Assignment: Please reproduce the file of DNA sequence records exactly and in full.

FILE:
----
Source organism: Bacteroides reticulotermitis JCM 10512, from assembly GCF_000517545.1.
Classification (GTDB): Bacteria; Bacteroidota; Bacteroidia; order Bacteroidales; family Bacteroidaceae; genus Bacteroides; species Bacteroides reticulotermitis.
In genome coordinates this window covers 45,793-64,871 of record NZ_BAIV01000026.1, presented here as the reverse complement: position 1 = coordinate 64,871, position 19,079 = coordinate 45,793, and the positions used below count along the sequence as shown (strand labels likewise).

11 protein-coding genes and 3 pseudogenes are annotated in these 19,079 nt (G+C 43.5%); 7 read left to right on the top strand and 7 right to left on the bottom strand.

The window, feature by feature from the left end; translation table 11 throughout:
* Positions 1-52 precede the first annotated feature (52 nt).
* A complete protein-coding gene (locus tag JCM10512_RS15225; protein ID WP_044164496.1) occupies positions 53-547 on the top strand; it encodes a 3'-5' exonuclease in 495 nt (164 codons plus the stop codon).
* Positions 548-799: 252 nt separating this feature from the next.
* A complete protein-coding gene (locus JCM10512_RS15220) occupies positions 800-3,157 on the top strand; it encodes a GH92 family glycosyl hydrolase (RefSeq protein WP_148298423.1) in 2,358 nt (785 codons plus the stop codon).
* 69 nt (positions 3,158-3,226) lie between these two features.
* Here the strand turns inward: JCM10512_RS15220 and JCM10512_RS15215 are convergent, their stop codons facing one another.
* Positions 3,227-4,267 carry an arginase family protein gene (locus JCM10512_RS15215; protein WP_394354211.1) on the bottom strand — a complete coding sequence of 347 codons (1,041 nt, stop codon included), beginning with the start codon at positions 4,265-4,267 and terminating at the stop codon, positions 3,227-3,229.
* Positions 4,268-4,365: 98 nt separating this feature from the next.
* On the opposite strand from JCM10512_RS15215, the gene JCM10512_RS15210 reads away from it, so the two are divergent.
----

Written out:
Source organism: Bacteroides reticulotermitis JCM 10512, from assembly GCF_000517545.1.
Classification (GTDB): Bacteria; Bacteroidota; Bacteroidia; order Bacteroidales; family Bacteroidaceae; genus Bacteroides; species Bacteroides reticulotermitis.
In genome coordinates this window covers 45,793-64,871 of record NZ_BAIV01000026.1, presented here as the reverse complement: position 1 = coordinate 64,871, position 19,079 = coordinate 45,793, and the positions used below count along the sequence as shown (strand labels likewise).

11 protein-coding genes and 3 pseudogenes are annotated in these 19,079 nt (G+C 43.5%); 7 read left to right on the top strand and 7 right to left on the bottom strand.

The window, feature by feature from the left end; translation table 11 throughout:
* Positions 1-52 precede the first annotated feature (52 nt).
* A complete protein-coding gene (locus tag JCM10512_RS15225; protein ID WP_044164496.1) occupies positions 53-547 on the top strand; it encodes a 3'-5' exonuclease in 495 nt (164 codons plus the stop codon).
* Positions 548-799: 252 nt separating this feature from the next.
* A complete protein-coding gene (locus JCM10512_RS15220) occupies positions 800-3,157 on the top strand; it encodes a GH92 family glycosyl hydrolase (RefSeq protein WP_148298423.1) in 2,358 nt (785 codons plus the stop codon).
* 69 nt (positions 3,158-3,226) lie between these two features.
* Here the strand turns inward: JCM10512_RS15220 and JCM10512_RS15215 are convergent, their stop codons facing one another.
* Positions 3,227-4,267 carry an arginase family protein gene (locus JCM10512_RS15215; protein WP_394354211.1) on the bottom strand — a complete coding sequence of 347 codons (1,041 nt, stop codon included), beginning with the start codon at positions 4,265-4,267 and terminating at the stop codon, positions 3,227-3,229.
* Positions 4,268-4,365: 98 nt separating this feature from the next.
* On the opposite strand from JCM10512_RS15215, the gene JCM10512_RS15210 reads away from it, so the two are divergent.